Angular State Management in RxJS Services

Posted on March 03, 2020

Written by Preston Lamb

angular rxjs state management

tldr;

Most Angular applications need some amount of state management. In some applications, a state management library like NgRX or Akita might make sense. But many times storing application state in RxJS services will work perfectly. We’ll go over how to do this using RxJS BehaviorSubjects and Observables.

BehaviorSubjects

Before jumping in to examples, let’s talk about BehaviorSubjects. BehaviorSubjects are a variant of RxJS Subjects. Components can subscribe to a BehaviorSubject and get updates when something changes. They do need to be primed with an initial value, but that value can be null if desired. There is one difference, though, between Subjects and BehaviorSubjects. If you subscribe to a Subject, you will only receive values that are emitted after subscribing. But if you subscribe to a BehaviorSubject, you will get the last emitted value and all future emitted values. Subjects are great for many situations, but when managing state in an application I’ve found that BehaviorSubjects are better suited.

Managing State

Okay, now that we are familiar with BehaviorSubjects, let’s look at an example of how to leverage those to manage state in an application.

I was recently working on an application that used information about the logged in person (a Member) throughout the app. The information didn’t update frequently, so I was able to get the information once and store it in a BehaviorSubject so that the app could store that information and give it out as needed. If it did update, I could push the new value into the BehaviorSubject and all subscribers were updated automatically. Here’s some skeleton code:

export class MyService {
	private memberBS: BehaviorSubject<Member> = new BehaviorSubject<Member>(null);
	public member$: Observable<Member> = this.memberBS.asObservable().pipe(filter(val => !!val));
}

The first line here in this service shows how I created the BehaviorSubject. I declared it as private, so it can’t be used outside the service, and I primed the BehaviorSubject with a null value. Because the BehaviorSubject is private, it is not actually accessible to any components that use this service. This is good though, because we don’t want every component to be able to update the BehaviorSubject. We want to control how new values are emitted, so making it private is a good start. So how do we access the value from the BehaviorSubject? That’s where the second line from above comes in to play. One of the methods of the BehaviorSubject is asObservable. It takes the BehaviorSubject and creates an observable. Components can then subscribe to that observable, and it will still get any new values that are emitted from the BehaviorSubject.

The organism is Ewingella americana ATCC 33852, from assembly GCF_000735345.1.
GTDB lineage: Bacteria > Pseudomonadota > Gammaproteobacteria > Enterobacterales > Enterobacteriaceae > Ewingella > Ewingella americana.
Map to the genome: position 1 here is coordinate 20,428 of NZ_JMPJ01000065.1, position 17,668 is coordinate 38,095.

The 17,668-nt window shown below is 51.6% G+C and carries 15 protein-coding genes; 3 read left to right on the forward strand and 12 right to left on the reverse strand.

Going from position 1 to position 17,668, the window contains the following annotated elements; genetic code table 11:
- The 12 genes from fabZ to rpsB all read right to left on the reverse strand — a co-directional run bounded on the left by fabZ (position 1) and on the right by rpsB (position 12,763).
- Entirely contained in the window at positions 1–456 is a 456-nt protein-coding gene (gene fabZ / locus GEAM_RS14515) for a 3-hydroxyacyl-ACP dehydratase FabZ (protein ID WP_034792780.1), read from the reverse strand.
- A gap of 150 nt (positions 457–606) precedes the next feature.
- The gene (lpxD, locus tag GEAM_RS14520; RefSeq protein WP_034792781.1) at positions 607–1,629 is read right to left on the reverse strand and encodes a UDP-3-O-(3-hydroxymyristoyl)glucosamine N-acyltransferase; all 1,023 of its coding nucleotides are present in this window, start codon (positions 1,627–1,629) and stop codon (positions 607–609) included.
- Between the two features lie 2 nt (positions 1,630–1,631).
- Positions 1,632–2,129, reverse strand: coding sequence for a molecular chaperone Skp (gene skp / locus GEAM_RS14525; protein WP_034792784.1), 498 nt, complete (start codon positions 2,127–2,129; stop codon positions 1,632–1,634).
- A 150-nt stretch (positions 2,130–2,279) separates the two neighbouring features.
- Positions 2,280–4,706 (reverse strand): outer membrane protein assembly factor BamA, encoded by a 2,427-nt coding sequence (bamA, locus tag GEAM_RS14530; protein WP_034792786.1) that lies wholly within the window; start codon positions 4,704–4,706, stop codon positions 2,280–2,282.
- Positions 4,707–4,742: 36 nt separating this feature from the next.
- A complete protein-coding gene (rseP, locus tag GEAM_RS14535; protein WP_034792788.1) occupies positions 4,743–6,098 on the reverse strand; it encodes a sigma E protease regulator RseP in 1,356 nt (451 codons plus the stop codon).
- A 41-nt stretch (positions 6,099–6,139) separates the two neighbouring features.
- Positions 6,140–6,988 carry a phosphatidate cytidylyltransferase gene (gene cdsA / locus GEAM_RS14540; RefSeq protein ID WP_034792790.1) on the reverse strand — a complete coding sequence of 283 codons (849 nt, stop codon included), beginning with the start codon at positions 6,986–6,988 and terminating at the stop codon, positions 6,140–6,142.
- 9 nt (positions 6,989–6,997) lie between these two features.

Here are a couple sample methods on the service for getting new data:

export class MyService {
	// Previous stuff

	getDataFromServer() {
		return this._http.get('...');
	}

	initializeObservable() {
		this.updateMemberObservableData().subscribe();
	}

	updateMemberObservableData() {
		return this.getDataFromServer().pipe(
			tap((data: Member) => {
				this.memberBs.next(data);
			}),
		);
	}
}

These are just a couple examples, but getDataFromServer is a stubbed out function for calling some server to get the data that you will need for the Member. updateMemberObservableData() gets the data from the server and then emits the data through the BehaviorSubject. initializeObservable just makes a call to and subscribes to the updateMemberObservableData method. This function could be called from anywhere really, but I’ve been calling it from the root AppComponent for my application. Then, as needed, I’ll call the updateMemberObservableData() from other components.

Once the Member data is in the service, it’s usable all throughout the application. When a new component comes on the screen that needs the Member data, it subscribes to the member$ observable and is on its way. It’s also made the application feel much faster as well. There’s a little delay when waiting for the member data the first time, but from then on it’s really snappy and fast.

What I really like about this way of managing state is that every component that needs that information about the member can subscribe to the observable and get the data. You don’t have to make several calls to the database to get the same information. You also don’t have to pull in a large library to manage this little piece of state for your app.

Conclusion

Storing application state in BehaviorSubjects and exposing those as observables through a service is a great way to manage state in an Angular application. RxJS is really powerful and the more I learn about it the more I’ve found how useful it is. This same pattern can be used for other server data (like order history, for example), but it can also be used for UI state management too. An example of that would be if a navigation menu is open or closed. This pattern works for any type of state management issue. Let me know if you’ve done something similar and how it worked for you!

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